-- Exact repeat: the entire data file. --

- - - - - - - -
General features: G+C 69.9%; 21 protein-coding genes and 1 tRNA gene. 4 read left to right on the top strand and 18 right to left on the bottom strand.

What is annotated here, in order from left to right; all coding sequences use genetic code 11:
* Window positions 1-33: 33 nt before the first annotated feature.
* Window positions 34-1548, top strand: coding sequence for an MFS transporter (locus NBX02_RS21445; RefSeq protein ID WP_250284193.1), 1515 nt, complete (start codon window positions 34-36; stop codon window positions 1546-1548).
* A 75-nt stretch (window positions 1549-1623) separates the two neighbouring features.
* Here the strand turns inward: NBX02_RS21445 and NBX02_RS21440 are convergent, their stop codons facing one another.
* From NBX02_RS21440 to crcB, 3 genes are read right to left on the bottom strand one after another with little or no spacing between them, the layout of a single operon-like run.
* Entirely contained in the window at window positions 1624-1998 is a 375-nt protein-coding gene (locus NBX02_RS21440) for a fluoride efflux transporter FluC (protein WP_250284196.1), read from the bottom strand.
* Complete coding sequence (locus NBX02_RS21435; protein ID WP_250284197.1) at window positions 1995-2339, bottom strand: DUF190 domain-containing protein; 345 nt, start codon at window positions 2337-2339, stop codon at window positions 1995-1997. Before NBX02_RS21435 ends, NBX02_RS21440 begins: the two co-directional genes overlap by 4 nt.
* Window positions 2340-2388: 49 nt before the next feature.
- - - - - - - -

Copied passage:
General features: G+C 69.9%; 21 protein-coding genes and 1 tRNA gene. 4 read left to right on the top strand and 18 right to left on the bottom strand.

What is annotated here, in order from left to right; all coding sequences use genetic code 11:
* Window positions 1-33: 33 nt before the first annotated feature.
* Window positions 34-1548, top strand: coding sequence for an MFS transporter (locus NBX02_RS21445; RefSeq protein ID WP_250284193.1), 1515 nt, complete (start codon window positions 34-36; stop codon window positions 1546-1548).
* A 75-nt stretch (window positions 1549-1623) separates the two neighbouring features.
* Here the strand turns inward: NBX02_RS21445 and NBX02_RS21440 are convergent, their stop codons facing one another.
* From NBX02_RS21440 to crcB, 3 genes are read right to left on the bottom strand one after another with little or no spacing between them, the layout of a single operon-like run.
* Entirely contained in the window at window positions 1624-1998 is a 375-nt protein-coding gene (locus NBX02_RS21440) for a fluoride efflux transporter FluC (protein WP_250284196.1), read from the bottom strand.
* Complete coding sequence (locus NBX02_RS21435; protein ID WP_250284197.1) at window positions 1995-2339, bottom strand: DUF190 domain-containing protein; 345 nt, start codon at window positions 2337-2339, stop codon at window positions 1995-1997. Before NBX02_RS21435 ends, NBX02_RS21440 begins: the two co-directional genes overlap by 4 nt.
* Window positions 2340-2388: 49 nt before the next feature.